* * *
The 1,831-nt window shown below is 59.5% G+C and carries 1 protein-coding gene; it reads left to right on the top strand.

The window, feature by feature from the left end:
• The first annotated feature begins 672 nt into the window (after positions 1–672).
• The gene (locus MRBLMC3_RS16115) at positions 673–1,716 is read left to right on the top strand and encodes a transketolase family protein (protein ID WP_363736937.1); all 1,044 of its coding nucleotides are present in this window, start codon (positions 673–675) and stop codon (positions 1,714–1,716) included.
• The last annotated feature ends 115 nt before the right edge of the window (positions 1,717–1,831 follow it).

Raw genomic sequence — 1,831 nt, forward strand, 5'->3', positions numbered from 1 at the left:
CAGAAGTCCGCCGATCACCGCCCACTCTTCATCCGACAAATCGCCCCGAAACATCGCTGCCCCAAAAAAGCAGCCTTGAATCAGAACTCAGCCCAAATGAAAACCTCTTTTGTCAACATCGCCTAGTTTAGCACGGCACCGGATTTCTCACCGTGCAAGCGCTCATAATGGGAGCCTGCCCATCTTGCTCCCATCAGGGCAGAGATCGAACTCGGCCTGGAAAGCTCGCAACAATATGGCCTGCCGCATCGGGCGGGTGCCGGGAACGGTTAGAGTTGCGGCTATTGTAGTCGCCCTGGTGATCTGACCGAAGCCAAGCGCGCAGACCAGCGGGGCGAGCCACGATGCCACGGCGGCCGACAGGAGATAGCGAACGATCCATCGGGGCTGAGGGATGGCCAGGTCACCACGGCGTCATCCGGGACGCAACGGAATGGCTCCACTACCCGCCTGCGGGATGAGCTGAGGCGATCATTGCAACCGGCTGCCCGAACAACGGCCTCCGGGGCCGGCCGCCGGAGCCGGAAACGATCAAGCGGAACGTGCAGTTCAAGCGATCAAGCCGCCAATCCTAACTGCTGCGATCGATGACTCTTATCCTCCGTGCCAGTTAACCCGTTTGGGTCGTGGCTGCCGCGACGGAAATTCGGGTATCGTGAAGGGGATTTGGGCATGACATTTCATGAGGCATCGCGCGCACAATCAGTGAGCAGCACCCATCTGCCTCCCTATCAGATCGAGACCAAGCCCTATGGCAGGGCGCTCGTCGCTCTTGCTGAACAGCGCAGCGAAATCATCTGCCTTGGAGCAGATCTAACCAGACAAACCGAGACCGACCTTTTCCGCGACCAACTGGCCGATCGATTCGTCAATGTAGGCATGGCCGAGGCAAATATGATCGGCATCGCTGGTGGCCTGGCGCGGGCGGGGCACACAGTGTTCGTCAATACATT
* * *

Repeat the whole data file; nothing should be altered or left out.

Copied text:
The 1,831-nt window shown below is 59.5% G+C and carries 1 protein-coding gene; it reads left to right on the top strand.

The window, feature by feature from the left end:
• The first annotated feature begins 672 nt into the window (after positions 1–672).
• The gene (locus MRBLMC3_RS16115) at positions 673–1,716 is read left to right on the top strand and encodes a transketolase family protein (protein ID WP_363736937.1); all 1,044 of its coding nucleotides are present in this window, start codon (positions 673–675) and stop codon (positions 1,714–1,716) included.
• The last annotated feature ends 115 nt before the right edge of the window (positions 1,717–1,831 follow it).

Raw genomic sequence — 1,831 nt, forward strand, 5'->3', positions numbered from 1 at the left:
CAGAAGTCCGCCGATCACCGCCCACTCTTCATCCGACAAATCGCCCCGAAACATCGCTGCCCCAAAAAAGCAGCCTTGAATCAGAACTCAGCCCAAATGAAAACCTCTTTTGTCAACATCGCCTAGTTTAGCACGGCACCGGATTTCTCACCGTGCAAGCGCTCATAATGGGAGCCTGCCCATCTTGCTCCCATCAGGGCAGAGATCGAACTCGGCCTGGAAAGCTCGCAACAATATGGCCTGCCGCATCGGGCGGGTGCCGGGAACGGTTAGAGTTGCGGCTATTGTAGTCGCCCTGGTGATCTGACCGAAGCCAAGCGCGCAGACCAGCGGGGCGAGCCACGATGCCACGGCGGCCGACAGGAGATAGCGAACGATCCATCGGGGCTGAGGGATGGCCAGGTCACCACGGCGTCATCCGGGACGCAACGGAATGGCTCCACTACCCGCCTGCGGGATGAGCTGAGGCGATCATTGCAACCGGCTGCCCGAACAACGGCCTCCGGGGCCGGCCGCCGGAGCCGGAAACGATCAAGCGGAACGTGCAGTTCAAGCGATCAAGCCGCCAATCCTAACTGCTGCGATCGATGACTCTTATCCTCCGTGCCAGTTAACCCGTTTGGGTCGTGGCTGCCGCGACGGAAATTCGGGTATCGTGAAGGGGATTTGGGCATGACATTTCATGAGGCATCGCGCGCACAATCAGTGAGCAGCACCCATCTGCCTCCCTATCAGATCGAGACCAAGCCCTATGGCAGGGCGCTCGTCGCTCTTGCTGAACAGCGCAGCGAAATCATCTGCCTTGGAGCAGATCTAACCAGACAAACCGAGACCGACCTTTTCCGCGACCAACTGGCCGATCGATTCGTCAATGTAGGCATGGCCGAGGCAAATATGATCGGCATCGCTGGTGGCCTGGCGCGGGCGGGGCACACAGTGTTCGTCAATACATT